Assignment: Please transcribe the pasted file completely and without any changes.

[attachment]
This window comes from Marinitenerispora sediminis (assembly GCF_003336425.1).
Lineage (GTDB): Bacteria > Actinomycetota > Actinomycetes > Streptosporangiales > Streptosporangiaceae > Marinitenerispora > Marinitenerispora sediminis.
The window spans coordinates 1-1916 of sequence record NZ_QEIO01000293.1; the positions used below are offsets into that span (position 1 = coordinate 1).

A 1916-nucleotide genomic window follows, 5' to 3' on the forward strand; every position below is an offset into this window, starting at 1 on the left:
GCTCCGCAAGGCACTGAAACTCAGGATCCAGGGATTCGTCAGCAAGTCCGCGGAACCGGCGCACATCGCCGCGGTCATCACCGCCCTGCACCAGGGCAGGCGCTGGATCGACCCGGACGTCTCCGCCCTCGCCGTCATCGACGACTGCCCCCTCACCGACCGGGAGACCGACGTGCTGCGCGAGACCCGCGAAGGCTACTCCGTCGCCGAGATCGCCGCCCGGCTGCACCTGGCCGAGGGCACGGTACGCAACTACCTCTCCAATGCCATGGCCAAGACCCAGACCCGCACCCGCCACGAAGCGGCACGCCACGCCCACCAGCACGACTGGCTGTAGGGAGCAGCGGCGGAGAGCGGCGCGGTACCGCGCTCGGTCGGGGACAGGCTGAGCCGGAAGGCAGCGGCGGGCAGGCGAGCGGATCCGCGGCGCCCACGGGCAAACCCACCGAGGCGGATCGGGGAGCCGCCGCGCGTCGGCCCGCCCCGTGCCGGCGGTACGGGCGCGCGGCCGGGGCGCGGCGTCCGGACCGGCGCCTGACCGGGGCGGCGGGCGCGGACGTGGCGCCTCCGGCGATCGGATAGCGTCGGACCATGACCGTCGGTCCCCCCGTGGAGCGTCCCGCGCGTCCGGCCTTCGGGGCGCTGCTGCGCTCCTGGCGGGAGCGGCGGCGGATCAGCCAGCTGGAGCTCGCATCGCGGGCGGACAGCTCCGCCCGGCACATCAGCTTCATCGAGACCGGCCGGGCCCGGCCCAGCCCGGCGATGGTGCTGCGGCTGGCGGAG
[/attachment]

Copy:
This window comes from Marinitenerispora sediminis (assembly GCF_003336425.1).
Lineage (GTDB): Bacteria > Actinomycetota > Actinomycetes > Streptosporangiales > Streptosporangiaceae > Marinitenerispora > Marinitenerispora sediminis.
The window spans coordinates 1-1916 of sequence record NZ_QEIO01000293.1; the positions used below are offsets into that span (position 1 = coordinate 1).

A 1916-nucleotide genomic window follows, 5' to 3' on the forward strand; every position below is an offset into this window, starting at 1 on the left:
GCTCCGCAAGGCACTGAAACTCAGGATCCAGGGATTCGTCAGCAAGTCCGCGGAACCGGCGCACATCGCCGCGGTCATCACCGCCCTGCACCAGGGCAGGCGCTGGATCGACCCGGACGTCTCCGCCCTCGCCGTCATCGACGACTGCCCCCTCACCGACCGGGAGACCGACGTGCTGCGCGAGACCCGCGAAGGCTACTCCGTCGCCGAGATCGCCGCCCGGCTGCACCTGGCCGAGGGCACGGTACGCAACTACCTCTCCAATGCCATGGCCAAGACCCAGACCCGCACCCGCCACGAAGCGGCACGCCACGCCCACCAGCACGACTGGCTGTAGGGAGCAGCGGCGGAGAGCGGCGCGGTACCGCGCTCGGTCGGGGACAGGCTGAGCCGGAAGGCAGCGGCGGGCAGGCGAGCGGATCCGCGGCGCCCACGGGCAAACCCACCGAGGCGGATCGGGGAGCCGCCGCGCGTCGGCCCGCCCCGTGCCGGCGGTACGGGCGCGCGGCCGGGGCGCGGCGTCCGGACCGGCGCCTGACCGGGGCGGCGGGCGCGGACGTGGCGCCTCCGGCGATCGGATAGCGTCGGACCATGACCGTCGGTCCCCCCGTGGAGCGTCCCGCGCGTCCGGCCTTCGGGGCGCTGCTGCGCTCCTGGCGGGAGCGGCGGCGGATCAGCCAGCTGGAGCTCGCATCGCGGGCGGACAGCTCCGCCCGGCACATCAGCTTCATCGAGACCGGCCGGGCCCGGCCCAGCCCGGCGATGGTGCTGCGGCTGGCGGAG